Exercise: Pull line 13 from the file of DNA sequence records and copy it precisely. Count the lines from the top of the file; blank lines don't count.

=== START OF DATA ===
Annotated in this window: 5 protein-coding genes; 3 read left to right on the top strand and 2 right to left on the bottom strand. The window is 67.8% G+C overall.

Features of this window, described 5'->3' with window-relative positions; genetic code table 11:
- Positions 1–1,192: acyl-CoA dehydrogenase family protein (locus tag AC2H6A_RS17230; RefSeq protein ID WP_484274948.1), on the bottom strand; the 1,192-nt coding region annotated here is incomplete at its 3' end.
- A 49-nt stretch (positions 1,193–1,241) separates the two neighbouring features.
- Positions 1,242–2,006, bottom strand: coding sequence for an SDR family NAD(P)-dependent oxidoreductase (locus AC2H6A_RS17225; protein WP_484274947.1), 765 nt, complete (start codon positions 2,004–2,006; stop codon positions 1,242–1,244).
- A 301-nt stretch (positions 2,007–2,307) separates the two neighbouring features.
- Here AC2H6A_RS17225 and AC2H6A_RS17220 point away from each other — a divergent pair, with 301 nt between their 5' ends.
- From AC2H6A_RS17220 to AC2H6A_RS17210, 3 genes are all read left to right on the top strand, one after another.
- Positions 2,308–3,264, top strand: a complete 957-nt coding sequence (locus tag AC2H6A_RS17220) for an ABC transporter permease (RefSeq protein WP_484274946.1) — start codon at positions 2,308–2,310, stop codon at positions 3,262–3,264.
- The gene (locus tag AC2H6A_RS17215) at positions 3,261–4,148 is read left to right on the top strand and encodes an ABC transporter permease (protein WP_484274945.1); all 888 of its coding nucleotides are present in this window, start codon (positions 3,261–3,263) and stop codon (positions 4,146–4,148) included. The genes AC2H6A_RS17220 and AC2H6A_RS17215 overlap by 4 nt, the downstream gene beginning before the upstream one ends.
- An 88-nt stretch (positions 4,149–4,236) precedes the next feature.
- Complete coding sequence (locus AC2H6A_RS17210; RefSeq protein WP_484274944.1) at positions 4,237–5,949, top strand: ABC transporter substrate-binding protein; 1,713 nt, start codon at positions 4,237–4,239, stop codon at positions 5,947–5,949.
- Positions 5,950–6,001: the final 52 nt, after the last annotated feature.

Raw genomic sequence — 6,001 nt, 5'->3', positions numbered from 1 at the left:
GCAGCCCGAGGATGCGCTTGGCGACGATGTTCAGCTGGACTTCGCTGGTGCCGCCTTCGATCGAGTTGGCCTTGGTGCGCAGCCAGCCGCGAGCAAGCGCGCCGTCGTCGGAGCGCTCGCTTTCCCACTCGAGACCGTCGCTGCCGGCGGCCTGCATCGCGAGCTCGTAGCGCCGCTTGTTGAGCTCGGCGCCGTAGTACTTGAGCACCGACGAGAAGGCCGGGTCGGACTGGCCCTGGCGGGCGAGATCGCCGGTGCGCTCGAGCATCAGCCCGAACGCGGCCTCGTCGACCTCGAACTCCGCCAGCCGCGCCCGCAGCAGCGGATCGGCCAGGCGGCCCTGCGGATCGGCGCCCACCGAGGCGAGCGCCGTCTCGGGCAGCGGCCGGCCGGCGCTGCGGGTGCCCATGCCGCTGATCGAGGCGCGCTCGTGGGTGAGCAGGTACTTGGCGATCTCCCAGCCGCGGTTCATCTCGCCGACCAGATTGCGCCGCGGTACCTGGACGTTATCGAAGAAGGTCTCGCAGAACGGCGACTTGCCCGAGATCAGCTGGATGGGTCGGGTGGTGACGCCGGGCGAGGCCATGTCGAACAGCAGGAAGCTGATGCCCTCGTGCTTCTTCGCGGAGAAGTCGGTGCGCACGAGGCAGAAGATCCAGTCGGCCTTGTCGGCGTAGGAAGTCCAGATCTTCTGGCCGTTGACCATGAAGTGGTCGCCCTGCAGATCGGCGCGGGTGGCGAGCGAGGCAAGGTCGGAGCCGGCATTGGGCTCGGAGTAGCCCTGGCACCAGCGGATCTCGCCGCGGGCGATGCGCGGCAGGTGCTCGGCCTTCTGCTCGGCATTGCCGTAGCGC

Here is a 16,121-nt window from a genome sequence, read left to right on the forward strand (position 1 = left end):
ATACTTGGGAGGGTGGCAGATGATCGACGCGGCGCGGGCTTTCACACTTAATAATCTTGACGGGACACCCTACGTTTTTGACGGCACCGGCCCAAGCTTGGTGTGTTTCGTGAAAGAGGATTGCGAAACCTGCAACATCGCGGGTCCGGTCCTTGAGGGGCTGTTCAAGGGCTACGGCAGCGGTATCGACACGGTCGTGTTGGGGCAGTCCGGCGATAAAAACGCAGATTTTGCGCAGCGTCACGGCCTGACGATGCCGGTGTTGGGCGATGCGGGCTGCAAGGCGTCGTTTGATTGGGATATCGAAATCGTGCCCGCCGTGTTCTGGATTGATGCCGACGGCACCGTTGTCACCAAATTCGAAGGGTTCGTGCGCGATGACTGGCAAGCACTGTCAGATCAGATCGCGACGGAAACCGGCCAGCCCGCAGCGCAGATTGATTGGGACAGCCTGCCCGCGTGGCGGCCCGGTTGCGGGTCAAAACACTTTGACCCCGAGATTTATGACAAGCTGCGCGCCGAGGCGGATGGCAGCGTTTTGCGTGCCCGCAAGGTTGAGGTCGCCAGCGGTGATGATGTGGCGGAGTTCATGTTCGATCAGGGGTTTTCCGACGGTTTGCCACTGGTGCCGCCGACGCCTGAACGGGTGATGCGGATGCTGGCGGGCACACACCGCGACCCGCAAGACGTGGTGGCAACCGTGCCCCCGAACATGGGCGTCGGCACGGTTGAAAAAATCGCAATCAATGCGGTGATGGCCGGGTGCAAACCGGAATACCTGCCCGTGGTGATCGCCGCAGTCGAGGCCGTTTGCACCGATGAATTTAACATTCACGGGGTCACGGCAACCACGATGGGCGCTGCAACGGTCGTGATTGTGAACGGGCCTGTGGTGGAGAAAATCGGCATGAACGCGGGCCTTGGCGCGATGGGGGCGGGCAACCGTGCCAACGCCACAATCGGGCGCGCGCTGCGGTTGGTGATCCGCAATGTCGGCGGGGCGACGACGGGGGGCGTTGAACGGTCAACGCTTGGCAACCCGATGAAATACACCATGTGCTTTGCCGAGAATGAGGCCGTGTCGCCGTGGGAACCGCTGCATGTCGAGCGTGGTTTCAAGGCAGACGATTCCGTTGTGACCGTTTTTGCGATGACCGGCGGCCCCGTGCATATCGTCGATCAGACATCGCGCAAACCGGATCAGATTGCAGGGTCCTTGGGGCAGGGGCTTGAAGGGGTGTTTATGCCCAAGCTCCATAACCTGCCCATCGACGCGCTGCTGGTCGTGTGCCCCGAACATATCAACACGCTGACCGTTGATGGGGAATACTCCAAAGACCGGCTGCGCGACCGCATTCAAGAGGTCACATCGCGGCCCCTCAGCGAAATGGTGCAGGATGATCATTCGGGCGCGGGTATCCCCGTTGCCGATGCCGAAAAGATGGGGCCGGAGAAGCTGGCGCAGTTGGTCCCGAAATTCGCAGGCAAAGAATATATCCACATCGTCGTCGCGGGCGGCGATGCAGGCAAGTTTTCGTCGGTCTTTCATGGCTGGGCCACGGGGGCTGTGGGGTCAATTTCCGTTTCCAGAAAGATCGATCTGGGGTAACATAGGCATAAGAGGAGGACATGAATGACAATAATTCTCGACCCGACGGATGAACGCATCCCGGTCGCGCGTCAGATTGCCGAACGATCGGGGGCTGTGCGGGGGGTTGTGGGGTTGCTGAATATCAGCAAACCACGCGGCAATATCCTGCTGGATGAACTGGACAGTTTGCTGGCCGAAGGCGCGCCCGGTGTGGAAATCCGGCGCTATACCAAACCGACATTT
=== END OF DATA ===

- Positions 5,950–6,001: the final 52 nt, after the last annotated feature.